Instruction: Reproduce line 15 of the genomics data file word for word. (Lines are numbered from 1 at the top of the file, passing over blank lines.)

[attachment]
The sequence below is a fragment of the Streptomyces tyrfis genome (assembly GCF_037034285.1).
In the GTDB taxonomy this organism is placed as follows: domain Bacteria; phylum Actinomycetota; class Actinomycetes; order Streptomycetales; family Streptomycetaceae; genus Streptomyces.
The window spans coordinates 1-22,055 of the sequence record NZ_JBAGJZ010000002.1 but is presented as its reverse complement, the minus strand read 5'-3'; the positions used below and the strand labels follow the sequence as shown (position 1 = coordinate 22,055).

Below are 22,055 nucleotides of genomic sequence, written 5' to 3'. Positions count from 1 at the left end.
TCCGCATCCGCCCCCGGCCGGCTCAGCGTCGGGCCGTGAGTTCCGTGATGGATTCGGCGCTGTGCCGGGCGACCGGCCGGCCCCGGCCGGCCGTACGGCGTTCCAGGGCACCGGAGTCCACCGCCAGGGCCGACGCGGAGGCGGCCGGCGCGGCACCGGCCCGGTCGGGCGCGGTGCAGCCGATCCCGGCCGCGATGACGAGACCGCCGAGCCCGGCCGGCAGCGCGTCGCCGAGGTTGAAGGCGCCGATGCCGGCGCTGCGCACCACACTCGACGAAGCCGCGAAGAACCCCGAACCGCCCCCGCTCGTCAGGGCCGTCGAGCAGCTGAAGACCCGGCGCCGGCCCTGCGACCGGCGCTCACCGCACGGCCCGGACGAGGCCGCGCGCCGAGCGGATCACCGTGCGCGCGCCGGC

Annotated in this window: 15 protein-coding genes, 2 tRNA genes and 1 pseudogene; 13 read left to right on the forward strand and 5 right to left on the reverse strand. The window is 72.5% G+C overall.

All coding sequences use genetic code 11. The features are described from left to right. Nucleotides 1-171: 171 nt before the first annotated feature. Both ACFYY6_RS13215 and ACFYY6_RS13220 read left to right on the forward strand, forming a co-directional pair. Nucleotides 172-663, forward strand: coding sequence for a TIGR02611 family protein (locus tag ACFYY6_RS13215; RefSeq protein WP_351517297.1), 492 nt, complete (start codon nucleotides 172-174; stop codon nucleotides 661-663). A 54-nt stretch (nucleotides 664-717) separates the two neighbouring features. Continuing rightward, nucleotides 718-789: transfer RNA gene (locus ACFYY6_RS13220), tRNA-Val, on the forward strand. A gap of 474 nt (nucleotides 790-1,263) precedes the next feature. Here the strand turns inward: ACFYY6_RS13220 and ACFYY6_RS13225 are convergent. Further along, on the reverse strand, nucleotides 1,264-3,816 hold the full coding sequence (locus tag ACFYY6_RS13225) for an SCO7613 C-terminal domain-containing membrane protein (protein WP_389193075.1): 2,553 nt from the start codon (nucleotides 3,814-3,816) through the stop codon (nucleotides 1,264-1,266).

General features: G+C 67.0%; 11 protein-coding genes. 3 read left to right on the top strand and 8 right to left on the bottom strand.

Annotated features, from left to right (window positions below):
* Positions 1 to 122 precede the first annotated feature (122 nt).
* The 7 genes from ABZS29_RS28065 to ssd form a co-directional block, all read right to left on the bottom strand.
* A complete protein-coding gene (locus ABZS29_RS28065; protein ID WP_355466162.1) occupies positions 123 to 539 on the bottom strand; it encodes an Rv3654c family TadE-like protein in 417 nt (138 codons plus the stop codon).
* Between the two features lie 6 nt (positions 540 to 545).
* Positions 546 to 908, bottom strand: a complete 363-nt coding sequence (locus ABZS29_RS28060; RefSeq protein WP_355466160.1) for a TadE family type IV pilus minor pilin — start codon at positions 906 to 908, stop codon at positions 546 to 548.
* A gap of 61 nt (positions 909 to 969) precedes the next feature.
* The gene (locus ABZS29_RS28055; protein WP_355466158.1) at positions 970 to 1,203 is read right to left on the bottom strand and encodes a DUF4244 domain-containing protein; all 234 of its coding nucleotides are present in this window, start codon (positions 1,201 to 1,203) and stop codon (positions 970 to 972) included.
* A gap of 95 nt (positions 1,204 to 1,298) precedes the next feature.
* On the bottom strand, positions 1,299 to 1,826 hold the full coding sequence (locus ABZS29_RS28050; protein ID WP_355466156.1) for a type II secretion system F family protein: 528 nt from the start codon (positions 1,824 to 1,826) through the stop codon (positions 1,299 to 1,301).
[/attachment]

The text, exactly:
* A gap of 61 nt (positions 909 to 969) precedes the next feature.